Lotoo Paw Gold


    Package & Design:

    DTR1 coming with black cartoon box and it has power charger and usb cable inside. There are no any other accessories like screen protector or case. Package contents are a bit disappointing but it has everything you need.

    DTR1 doesn’t look fancy like some other daps on the market, but it has cleaned and simple design and somewhat it feels nice quality in your hand. The unit dimension is 100mm x 56mm x 16mm which It is quite small and handy. You can carry it anywhere you wish. The screen quality is decent and nothing special to mention about. There are 5 physical buttons on the front side. Left and right buttons are mainly changing settings, folders. Up and down buttons are like forward and backward and the center bottom has mainly as select/enter function. Right side of the unit has up/down volume button with power button and micro sd card slot that supports up to 256GB. (I tried with 400gb micro sd card and it works without any issue) All the buttons are easy to access and very easy to manage. Rear side of the unit has glass and it looks gorgeous. Bottom side has line out, headphone output (3.5mm) and usb/power socket. DTR1 is a beautifully made device, and ergonomic body will be slid into your pocket.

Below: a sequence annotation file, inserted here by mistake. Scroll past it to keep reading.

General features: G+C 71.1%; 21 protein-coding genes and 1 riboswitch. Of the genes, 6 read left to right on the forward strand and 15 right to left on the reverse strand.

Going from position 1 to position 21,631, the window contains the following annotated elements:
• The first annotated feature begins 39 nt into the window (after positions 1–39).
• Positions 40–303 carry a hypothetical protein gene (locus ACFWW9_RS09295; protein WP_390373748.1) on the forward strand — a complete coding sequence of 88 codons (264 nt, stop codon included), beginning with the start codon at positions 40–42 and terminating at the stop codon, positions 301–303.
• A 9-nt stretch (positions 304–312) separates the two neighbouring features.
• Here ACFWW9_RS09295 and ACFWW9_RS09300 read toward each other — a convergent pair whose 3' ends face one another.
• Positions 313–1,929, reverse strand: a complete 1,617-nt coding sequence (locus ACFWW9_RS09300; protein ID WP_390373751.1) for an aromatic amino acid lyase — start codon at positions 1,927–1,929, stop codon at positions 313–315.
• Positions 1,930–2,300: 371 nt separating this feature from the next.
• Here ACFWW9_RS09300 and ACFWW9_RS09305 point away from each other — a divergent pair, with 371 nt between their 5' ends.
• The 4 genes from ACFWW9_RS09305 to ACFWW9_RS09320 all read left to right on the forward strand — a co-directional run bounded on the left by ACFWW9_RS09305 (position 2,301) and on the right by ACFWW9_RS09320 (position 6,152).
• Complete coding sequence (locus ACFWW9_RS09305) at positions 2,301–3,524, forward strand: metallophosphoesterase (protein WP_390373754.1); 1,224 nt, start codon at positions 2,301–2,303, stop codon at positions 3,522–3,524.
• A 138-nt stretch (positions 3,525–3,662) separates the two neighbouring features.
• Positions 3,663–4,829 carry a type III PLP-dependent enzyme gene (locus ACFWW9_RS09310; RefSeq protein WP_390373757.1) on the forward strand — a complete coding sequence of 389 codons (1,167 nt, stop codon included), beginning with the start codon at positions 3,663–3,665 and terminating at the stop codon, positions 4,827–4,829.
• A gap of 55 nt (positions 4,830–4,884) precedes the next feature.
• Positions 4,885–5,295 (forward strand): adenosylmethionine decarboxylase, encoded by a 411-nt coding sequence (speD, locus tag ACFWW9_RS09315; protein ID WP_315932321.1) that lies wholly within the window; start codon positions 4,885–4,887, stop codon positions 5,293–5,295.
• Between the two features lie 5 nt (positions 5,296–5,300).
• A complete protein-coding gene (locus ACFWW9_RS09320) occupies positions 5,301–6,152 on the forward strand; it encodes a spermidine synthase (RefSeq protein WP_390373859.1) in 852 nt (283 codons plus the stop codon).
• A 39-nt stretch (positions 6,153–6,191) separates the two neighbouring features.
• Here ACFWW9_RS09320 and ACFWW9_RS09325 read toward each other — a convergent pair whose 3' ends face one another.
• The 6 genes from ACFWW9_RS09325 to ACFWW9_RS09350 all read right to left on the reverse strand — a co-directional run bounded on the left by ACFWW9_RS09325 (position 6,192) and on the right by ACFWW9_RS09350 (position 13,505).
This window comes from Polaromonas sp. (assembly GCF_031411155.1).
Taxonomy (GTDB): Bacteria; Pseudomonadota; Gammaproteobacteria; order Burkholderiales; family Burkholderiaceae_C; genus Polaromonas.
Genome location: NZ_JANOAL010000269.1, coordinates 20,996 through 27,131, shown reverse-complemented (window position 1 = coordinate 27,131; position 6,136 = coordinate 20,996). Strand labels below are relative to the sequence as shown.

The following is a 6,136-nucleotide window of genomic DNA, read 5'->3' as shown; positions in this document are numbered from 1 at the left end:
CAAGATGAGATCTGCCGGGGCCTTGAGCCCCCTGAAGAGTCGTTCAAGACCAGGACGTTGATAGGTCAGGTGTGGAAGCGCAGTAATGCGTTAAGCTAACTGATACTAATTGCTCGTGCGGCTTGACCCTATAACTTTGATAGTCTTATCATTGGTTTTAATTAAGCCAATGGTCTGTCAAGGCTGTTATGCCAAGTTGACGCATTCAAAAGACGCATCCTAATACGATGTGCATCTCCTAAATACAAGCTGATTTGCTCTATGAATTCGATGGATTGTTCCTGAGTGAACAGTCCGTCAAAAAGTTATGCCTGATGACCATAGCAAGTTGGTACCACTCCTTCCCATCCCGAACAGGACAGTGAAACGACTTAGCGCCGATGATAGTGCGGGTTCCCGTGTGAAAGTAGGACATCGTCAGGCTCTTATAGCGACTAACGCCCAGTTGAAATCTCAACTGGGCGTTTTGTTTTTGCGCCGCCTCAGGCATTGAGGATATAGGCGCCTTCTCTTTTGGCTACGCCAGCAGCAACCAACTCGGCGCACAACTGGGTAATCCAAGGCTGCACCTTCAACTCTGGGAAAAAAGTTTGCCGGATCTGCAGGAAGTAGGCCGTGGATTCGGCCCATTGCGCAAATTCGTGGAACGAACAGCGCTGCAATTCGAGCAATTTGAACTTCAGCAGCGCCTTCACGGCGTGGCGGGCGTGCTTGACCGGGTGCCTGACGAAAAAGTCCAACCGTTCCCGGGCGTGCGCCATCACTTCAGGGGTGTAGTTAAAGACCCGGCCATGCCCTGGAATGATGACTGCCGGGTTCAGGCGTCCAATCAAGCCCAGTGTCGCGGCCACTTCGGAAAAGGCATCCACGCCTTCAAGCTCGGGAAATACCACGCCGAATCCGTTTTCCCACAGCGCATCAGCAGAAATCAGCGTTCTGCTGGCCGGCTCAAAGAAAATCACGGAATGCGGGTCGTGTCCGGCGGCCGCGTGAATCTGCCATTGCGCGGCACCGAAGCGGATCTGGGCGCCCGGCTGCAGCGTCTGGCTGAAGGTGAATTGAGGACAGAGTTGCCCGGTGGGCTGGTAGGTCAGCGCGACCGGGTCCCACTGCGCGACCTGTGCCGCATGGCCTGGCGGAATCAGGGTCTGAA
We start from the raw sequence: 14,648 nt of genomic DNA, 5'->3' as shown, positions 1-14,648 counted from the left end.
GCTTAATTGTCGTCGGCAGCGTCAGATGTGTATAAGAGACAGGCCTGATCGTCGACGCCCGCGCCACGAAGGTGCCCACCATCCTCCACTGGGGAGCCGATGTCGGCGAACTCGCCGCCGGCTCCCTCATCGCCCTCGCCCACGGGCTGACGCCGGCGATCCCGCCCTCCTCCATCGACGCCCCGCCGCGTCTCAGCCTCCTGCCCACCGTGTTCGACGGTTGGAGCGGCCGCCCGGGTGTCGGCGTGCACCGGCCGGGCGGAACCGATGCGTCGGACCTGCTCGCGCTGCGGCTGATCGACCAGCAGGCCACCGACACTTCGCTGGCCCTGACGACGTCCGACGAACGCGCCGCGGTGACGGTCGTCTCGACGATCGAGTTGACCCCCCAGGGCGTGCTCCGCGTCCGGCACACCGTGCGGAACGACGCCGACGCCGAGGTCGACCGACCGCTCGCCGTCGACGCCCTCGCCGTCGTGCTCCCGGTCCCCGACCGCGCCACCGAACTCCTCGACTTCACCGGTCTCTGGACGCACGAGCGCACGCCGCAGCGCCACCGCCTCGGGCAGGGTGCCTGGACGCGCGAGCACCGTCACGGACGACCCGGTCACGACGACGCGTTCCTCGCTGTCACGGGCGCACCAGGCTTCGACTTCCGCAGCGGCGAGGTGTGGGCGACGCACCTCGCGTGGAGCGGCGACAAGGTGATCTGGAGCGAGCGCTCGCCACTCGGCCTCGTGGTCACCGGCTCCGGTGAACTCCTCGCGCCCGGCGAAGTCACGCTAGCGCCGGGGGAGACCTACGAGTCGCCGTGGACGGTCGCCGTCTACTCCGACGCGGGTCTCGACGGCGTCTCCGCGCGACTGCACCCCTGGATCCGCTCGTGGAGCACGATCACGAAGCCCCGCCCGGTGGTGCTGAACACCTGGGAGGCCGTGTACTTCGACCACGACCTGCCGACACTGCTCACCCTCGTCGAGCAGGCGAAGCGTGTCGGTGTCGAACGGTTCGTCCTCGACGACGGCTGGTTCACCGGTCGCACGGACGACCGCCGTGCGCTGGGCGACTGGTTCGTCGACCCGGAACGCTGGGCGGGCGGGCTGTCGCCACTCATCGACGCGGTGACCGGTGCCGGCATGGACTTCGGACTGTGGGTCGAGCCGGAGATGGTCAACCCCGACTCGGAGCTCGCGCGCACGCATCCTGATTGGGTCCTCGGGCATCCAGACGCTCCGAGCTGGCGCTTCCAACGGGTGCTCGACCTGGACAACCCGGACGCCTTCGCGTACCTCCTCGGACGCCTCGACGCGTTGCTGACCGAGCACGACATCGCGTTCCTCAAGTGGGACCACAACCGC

DTR1 uses single AK4490EQ sound chip inside. I always find AKM chipsets more musical and warmer than the Sabre chipset, but of course it is all about tuning. Here are some details about chipset and amp circuit.

    DTR1 selects AK4490EQ for its reliability and specific sound performance, the chipset supports up to 32Bit/768K and switchable digital filters offering different auditory experience. AKM, since its first delta-sigma D/A converter (DAC) in 1989, strives for reproduction of the original sound. Such becomes the philosophy” Velvet Sound” aiming at providing an active space in the reproduction of sound just like a live performance.

    In pursuit of “Real Live Sound”, an important part along the signal path – LPF (Low pass filter) adopts two TI OPA1611 on each channel (L/R). Together with the AK4490 chipset the design illustrates a very lively, dynamic output. The amplification circuitry features a mature AD8397 implementation with low distortion, super loading capability not to mention slew rate of 53v/us and 69M bandwidth, further boosted with ±7V power supply. The ideal power supply breaks limitations in shaping sound, achieving powerful, clean sound with effortless extension.


    Power and Hiss: